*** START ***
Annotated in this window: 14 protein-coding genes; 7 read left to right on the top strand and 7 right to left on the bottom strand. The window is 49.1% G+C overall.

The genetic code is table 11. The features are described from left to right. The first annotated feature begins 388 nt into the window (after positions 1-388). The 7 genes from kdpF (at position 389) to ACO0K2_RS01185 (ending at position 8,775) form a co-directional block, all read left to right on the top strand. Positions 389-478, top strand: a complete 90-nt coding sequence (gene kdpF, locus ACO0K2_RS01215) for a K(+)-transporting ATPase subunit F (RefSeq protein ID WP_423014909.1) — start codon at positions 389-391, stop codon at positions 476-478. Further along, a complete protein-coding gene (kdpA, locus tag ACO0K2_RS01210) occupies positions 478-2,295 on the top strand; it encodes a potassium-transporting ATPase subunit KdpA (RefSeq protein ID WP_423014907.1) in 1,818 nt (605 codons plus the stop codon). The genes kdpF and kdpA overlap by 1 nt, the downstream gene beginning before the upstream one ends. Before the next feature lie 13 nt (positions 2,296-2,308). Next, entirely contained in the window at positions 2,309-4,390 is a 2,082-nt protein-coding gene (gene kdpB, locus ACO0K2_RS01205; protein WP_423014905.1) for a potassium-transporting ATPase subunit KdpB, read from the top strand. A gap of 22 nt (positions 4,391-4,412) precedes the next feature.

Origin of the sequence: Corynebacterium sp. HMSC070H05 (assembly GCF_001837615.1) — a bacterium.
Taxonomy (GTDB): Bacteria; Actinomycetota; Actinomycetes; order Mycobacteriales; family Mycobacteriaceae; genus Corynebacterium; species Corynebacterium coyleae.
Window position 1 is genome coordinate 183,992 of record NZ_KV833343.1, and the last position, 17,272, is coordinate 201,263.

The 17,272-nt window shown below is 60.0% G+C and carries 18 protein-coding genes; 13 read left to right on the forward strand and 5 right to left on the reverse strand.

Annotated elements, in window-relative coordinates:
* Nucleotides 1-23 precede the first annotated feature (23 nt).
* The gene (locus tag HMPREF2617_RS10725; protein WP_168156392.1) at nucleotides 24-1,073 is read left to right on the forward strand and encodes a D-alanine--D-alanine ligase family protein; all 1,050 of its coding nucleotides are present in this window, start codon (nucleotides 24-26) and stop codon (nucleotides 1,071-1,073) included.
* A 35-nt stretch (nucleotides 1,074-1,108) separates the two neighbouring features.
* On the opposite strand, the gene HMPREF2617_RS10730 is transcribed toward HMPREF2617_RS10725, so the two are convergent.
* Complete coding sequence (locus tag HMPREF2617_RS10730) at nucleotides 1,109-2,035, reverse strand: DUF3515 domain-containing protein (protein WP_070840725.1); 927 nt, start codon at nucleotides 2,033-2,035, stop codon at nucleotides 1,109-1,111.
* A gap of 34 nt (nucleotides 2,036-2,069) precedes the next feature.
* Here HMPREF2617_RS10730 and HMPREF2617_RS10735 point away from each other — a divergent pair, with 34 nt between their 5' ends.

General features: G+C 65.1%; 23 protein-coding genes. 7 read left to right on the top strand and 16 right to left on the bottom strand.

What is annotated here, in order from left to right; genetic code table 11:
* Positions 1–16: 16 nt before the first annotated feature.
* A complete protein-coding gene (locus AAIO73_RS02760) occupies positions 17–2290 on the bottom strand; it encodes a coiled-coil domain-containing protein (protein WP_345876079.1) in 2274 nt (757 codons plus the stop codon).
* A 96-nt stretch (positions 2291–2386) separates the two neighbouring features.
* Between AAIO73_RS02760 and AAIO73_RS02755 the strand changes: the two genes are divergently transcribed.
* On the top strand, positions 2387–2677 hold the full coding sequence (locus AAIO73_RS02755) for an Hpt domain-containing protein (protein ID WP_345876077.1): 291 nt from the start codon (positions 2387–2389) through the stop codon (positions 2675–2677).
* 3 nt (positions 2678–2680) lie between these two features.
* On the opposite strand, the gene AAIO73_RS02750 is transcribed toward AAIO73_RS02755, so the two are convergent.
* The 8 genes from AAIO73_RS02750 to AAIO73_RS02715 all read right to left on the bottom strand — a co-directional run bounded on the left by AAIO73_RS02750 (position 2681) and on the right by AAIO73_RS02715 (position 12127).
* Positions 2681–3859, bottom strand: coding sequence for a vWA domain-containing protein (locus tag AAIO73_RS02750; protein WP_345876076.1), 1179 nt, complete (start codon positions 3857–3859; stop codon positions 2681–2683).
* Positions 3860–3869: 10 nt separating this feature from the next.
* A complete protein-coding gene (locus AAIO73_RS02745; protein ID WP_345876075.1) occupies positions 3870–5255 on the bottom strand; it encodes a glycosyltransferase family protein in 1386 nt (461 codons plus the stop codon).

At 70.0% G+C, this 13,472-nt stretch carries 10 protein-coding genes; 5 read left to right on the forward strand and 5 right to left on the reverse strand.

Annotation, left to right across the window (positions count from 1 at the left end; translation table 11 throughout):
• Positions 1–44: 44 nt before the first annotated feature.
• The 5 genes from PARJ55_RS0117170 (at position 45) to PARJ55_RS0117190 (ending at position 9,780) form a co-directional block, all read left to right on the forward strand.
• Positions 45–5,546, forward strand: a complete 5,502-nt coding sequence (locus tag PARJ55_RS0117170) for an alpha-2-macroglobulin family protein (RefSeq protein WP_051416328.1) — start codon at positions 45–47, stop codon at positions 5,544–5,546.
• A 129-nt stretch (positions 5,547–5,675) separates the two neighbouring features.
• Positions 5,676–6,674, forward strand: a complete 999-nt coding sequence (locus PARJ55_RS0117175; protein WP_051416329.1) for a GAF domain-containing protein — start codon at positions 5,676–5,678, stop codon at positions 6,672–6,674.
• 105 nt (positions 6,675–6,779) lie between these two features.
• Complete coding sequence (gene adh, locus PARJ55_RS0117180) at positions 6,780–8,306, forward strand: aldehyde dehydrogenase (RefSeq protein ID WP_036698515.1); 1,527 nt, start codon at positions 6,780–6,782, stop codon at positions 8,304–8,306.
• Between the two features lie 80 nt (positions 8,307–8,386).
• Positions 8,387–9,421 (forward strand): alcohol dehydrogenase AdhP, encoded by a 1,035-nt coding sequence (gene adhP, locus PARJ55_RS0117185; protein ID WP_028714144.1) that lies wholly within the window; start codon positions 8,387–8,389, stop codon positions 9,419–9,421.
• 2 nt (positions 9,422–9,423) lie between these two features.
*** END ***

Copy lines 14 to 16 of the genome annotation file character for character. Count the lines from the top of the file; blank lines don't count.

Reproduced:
* Here HMPREF2617_RS10730 and HMPREF2617_RS10735 point away from each other — a divergent pair, with 34 nt between their 5' ends.

General features: G+C 65.1%; 23 protein-coding genes. 7 read left to right on the top strand and 16 right to left on the bottom strand.

What is annotated here, in order from left to right; genetic code table 11: